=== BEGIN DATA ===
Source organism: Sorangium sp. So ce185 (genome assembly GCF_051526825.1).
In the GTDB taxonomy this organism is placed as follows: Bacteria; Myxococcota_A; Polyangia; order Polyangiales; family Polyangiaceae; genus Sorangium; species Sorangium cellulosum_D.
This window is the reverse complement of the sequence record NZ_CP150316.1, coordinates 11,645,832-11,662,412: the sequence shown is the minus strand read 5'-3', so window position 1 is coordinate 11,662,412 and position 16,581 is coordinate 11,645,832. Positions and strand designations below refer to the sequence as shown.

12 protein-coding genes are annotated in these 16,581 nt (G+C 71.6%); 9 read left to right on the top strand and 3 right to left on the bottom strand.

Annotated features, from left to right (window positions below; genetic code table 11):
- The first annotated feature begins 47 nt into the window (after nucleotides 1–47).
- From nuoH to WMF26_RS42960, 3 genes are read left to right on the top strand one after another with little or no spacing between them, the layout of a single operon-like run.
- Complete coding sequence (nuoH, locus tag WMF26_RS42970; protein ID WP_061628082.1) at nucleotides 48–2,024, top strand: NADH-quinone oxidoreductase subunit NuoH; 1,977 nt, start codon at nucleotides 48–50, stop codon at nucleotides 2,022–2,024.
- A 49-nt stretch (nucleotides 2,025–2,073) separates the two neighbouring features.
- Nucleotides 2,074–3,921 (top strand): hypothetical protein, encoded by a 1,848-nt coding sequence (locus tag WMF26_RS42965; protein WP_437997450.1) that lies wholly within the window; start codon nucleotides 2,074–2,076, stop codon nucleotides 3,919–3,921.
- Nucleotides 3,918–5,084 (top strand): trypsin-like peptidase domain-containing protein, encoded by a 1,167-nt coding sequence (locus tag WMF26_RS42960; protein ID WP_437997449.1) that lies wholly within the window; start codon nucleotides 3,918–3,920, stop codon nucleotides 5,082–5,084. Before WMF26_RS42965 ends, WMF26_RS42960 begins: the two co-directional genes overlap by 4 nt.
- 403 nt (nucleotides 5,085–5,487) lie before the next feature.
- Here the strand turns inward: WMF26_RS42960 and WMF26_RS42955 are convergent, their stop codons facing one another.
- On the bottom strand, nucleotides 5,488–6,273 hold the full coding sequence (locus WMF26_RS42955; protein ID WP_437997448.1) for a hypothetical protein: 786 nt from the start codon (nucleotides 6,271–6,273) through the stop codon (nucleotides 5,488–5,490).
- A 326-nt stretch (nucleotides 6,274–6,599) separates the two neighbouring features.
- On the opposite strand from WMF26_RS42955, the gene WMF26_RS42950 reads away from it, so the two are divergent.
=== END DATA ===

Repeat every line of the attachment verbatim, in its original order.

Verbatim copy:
Source organism: Sorangium sp. So ce185 (genome assembly GCF_051526825.1).
In the GTDB taxonomy this organism is placed as follows: Bacteria; Myxococcota_A; Polyangia; order Polyangiales; family Polyangiaceae; genus Sorangium; species Sorangium cellulosum_D.
This window is the reverse complement of the sequence record NZ_CP150316.1, coordinates 11,645,832-11,662,412: the sequence shown is the minus strand read 5'-3', so window position 1 is coordinate 11,662,412 and position 16,581 is coordinate 11,645,832. Positions and strand designations below refer to the sequence as shown.

12 protein-coding genes are annotated in these 16,581 nt (G+C 71.6%); 9 read left to right on the top strand and 3 right to left on the bottom strand.

Annotated features, from left to right (window positions below; genetic code table 11):
- The first annotated feature begins 47 nt into the window (after nucleotides 1–47).
- From nuoH to WMF26_RS42960, 3 genes are read left to right on the top strand one after another with little or no spacing between them, the layout of a single operon-like run.
- Complete coding sequence (nuoH, locus tag WMF26_RS42970; protein ID WP_061628082.1) at nucleotides 48–2,024, top strand: NADH-quinone oxidoreductase subunit NuoH; 1,977 nt, start codon at nucleotides 48–50, stop codon at nucleotides 2,022–2,024.
- A 49-nt stretch (nucleotides 2,025–2,073) separates the two neighbouring features.
- Nucleotides 2,074–3,921 (top strand): hypothetical protein, encoded by a 1,848-nt coding sequence (locus tag WMF26_RS42965; protein WP_437997450.1) that lies wholly within the window; start codon nucleotides 2,074–2,076, stop codon nucleotides 3,919–3,921.
- Nucleotides 3,918–5,084 (top strand): trypsin-like peptidase domain-containing protein, encoded by a 1,167-nt coding sequence (locus tag WMF26_RS42960; protein ID WP_437997449.1) that lies wholly within the window; start codon nucleotides 3,918–3,920, stop codon nucleotides 5,082–5,084. Before WMF26_RS42965 ends, WMF26_RS42960 begins: the two co-directional genes overlap by 4 nt.
- 403 nt (nucleotides 5,085–5,487) lie before the next feature.
- Here the strand turns inward: WMF26_RS42960 and WMF26_RS42955 are convergent, their stop codons facing one another.
- On the bottom strand, nucleotides 5,488–6,273 hold the full coding sequence (locus WMF26_RS42955; protein ID WP_437997448.1) for a hypothetical protein: 786 nt from the start codon (nucleotides 6,271–6,273) through the stop codon (nucleotides 5,488–5,490).
- A 326-nt stretch (nucleotides 6,274–6,599) separates the two neighbouring features.
- On the opposite strand from WMF26_RS42955, the gene WMF26_RS42950 reads away from it, so the two are divergent.